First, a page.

There is Never a Conflict of Needs, Only Conflict of Solutions!

There is Never a Conflict of Needs, Only Conflict of Solutions!

This is an all too familiar picture nowadays, one that affects the way we communicate, try to be understood, heard, and connect as well as  feel as though we matter. Our disjointed communication lacks the interpersonal facial cues. It also means that we filter other messages through our negativity bias, often resulting in misunderstandings causing conflicts.

Furthermore, we often start with being solution focused rather than needs focused, resulting in conflict of solutions without really knowing the need that is trying to be satisfied. Solutions are simply ways of attempting to get a need met.

 “Communication is to relationships what breath is to life” Virgina Satir

Most of us do not know what need is trying to be met, so we come up with solutions for ourselves, or others without actually understanding the real motivation.

Lets break it down further. Lets take Sam and Liz they are both trying to prioritise their relationship goals. So Sam suggests they go camping more often, whilst Liz loves the theatre, neither agree on the solution as neither like the others idea. So now we have a conflict of solutions which leads to disappointment, grief and disconnection in the relationship.

Now if Sam and Liz started with their needs then solutions would simply flow out of this understanding. So what can be defined as a need? Abraham Maslow highlighted the basic hierarchy of needs in the 1940s, Max Neef expanded on these even further taking into consideration changes in social structure over time.

Needs can be grouped into 8 basic categories:

  • Interdependent needs
  • Safety and Security
  • Peace
  • Meaning
  • Rest and Play
  • Honesty
  • Physical Wellbeing
  • Autonomy

These categories were then further fleshed out. For example Autonomy further includes Choice, Freedom, Independence, Integrity, Presence, Space and Spontaneity.

Self Check

So lets start with finding one of your needs that did not get met. Think of a situation where you did not get your need met. What were the feelings that arose due to not getting the need met? What were the consequences of not getting that need met? How did this change the relationship with the other? Write them down.

Now think of a time where you did get your needs met. What were the feelings that arose due to getting the need met? What were the consequences of getting that need met? How did this change the relationship with the other? Write them down.

Now take a moment and ask yourself in both situations what were the needs trying to get met? Scan the list above to find one that resonates for you per situation. Now in that instance, now that I know the need, how could I have begun to give myself that need? How could I have communicated it to another? How could I have taken care of that need?

Take Two

Lets come back to Sam and Liz as they begin to prioritise their relationship goals. What if they highlighted their respective needs first. ie Sam really wants to ensure that she matters (need) to Liz. Liz wants to feel as though she has autonomy (need) in the relationship with Sam. By understanding and shoring up their needs first they can brainstorm solutions together that work for both. Sam isn’t really into the theatre but loves going to the movies and of course the outdoors. Liz loves wining, dining and the theatre. So Sam and Liz decided that Liz would go with her friends to the theatre (autonomy needs being met) and that the both of them would have a picnic outdoors once a week just the two of them (the need to matter to the other being met). So both needs are met and there is no conflict of solutions.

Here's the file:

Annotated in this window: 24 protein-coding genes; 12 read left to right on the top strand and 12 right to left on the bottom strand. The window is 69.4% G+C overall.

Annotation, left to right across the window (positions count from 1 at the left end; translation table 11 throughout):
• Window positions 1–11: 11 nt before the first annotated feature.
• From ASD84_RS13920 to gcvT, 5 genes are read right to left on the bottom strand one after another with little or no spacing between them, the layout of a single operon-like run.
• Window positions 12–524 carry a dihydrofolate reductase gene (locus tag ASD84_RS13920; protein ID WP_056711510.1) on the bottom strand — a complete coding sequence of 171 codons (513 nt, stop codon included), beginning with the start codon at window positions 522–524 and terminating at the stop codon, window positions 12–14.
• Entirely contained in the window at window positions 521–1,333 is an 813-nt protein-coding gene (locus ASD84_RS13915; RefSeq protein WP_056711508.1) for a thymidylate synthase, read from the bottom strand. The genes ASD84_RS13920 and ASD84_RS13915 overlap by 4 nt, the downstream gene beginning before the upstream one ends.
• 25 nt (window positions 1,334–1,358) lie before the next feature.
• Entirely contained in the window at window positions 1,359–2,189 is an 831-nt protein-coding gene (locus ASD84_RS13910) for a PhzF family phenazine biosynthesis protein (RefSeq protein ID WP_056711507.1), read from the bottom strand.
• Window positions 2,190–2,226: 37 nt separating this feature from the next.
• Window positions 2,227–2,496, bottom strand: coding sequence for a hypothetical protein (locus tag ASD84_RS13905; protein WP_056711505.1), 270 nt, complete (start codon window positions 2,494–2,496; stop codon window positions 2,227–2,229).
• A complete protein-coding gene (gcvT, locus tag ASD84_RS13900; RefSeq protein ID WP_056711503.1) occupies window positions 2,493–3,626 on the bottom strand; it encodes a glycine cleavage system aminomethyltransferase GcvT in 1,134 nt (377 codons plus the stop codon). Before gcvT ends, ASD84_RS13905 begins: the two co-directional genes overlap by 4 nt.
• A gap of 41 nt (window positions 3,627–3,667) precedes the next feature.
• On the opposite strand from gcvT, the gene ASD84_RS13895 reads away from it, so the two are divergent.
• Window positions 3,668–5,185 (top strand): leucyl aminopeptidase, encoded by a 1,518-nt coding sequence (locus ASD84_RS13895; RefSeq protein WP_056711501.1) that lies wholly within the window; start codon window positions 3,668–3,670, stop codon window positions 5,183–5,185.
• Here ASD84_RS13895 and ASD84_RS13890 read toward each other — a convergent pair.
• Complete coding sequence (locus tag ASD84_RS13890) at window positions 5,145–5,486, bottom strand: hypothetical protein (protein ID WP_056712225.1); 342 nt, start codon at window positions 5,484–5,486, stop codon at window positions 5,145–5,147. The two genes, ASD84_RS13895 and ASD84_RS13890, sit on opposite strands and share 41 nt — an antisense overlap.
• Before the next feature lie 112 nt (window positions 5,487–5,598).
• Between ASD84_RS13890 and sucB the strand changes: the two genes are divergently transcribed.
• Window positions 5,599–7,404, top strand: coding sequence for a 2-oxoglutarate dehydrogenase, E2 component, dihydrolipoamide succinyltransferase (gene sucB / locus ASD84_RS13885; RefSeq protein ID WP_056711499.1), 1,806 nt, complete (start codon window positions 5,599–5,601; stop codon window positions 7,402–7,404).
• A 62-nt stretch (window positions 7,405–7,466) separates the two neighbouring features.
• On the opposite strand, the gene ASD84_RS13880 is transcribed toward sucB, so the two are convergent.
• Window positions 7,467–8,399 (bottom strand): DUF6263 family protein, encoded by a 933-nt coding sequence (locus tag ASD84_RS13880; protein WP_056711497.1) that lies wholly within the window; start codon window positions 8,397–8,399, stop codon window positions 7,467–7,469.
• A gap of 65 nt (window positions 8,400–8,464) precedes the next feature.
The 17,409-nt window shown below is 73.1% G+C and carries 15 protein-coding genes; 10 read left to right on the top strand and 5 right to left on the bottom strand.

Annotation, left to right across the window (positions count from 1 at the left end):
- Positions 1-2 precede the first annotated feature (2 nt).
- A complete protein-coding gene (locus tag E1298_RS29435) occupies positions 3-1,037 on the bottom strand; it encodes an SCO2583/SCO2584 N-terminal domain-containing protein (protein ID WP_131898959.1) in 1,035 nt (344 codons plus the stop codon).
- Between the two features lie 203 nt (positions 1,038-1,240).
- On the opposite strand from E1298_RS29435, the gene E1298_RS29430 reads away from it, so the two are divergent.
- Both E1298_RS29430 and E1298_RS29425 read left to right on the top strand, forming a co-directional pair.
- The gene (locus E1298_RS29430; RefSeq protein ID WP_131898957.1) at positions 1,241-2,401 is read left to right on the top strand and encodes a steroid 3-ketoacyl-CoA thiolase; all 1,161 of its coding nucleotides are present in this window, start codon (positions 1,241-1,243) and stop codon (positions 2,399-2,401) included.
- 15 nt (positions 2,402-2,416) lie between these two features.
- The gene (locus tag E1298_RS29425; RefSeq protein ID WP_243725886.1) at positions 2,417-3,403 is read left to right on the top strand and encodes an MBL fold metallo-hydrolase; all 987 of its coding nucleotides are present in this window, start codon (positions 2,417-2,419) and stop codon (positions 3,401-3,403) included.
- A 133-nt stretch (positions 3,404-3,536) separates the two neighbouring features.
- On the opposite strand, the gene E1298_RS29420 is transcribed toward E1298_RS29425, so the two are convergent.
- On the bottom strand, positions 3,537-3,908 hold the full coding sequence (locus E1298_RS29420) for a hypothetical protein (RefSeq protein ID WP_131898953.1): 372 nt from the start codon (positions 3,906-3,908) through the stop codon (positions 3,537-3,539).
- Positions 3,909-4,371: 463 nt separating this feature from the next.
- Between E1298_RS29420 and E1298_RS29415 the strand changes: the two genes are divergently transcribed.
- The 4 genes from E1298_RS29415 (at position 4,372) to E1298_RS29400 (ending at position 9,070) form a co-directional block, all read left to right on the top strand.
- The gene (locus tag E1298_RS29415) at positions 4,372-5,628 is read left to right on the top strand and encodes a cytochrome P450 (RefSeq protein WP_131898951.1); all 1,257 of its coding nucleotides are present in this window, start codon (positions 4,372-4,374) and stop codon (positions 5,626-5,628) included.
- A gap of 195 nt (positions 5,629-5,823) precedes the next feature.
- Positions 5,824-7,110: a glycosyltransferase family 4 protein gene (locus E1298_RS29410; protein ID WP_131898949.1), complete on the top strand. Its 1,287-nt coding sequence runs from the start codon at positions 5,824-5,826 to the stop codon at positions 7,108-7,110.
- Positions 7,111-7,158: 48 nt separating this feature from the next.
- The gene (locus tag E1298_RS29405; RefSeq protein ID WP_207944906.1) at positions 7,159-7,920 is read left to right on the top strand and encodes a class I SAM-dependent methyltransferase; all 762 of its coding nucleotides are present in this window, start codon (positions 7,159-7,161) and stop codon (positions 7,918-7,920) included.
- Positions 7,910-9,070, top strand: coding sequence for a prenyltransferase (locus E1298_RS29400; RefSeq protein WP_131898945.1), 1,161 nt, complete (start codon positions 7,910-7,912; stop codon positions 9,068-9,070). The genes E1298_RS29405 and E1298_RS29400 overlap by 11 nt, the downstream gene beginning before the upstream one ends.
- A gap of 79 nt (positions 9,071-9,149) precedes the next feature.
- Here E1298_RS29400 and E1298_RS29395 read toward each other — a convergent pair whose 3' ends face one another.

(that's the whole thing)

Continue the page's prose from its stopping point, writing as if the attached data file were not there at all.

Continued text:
Try it

Listening and feeding back the need to check if you have understood it correctly is the key first, whilst beginning to communicate your own. There is room for everyones needs here. Start with yourself first, as often we don’t even realise that we have needs that are trying to be met. Be honest with yourself. When you have a situation arise find out what need is trying to be met. Use the checklist above, the begin to communicate this first or in response to another.

When feeding back what the other is saying try by listening for the need and then check if  have grasped it correctly. Here’s how:

  • “Is it that you value (insert specific need)?”
  • Or “It sounds like (insert specific need) is really important to you?”

Now listen for the response and alter the statement based on what the person feeds back and try again. There is room for everyones needs here, so don’t forget to add your own. For example try:

  • “I really value (insert specific need)”
  • “What is really important to me is (insert specific need)”

Then add:

  • “Would you be willing to consider coming up with solutions that work for both of us in this situation?”

Now you are onto something.

  1. Listen for the need, consider and include each others needs. Remember this is a win/win gig.
  2. Brainstorm solutions (don’t dismiss any) and then
  3. Mutually agree on a solution that works for both parties (if one compromises unfortunately there is often pay back)
  4. Implement the solution – decide when, how and where and when you will check in again to hear how it is working for the other
  5. Check results – did that work or do we need to refine our solution?

Remember to remain curious about your needs and the others.


By Brenda Sutherland (founder and director of The Awakening Group)

For more information and further advanced communication training join us for our online communication training based on the Dr Thomas Gordon model.


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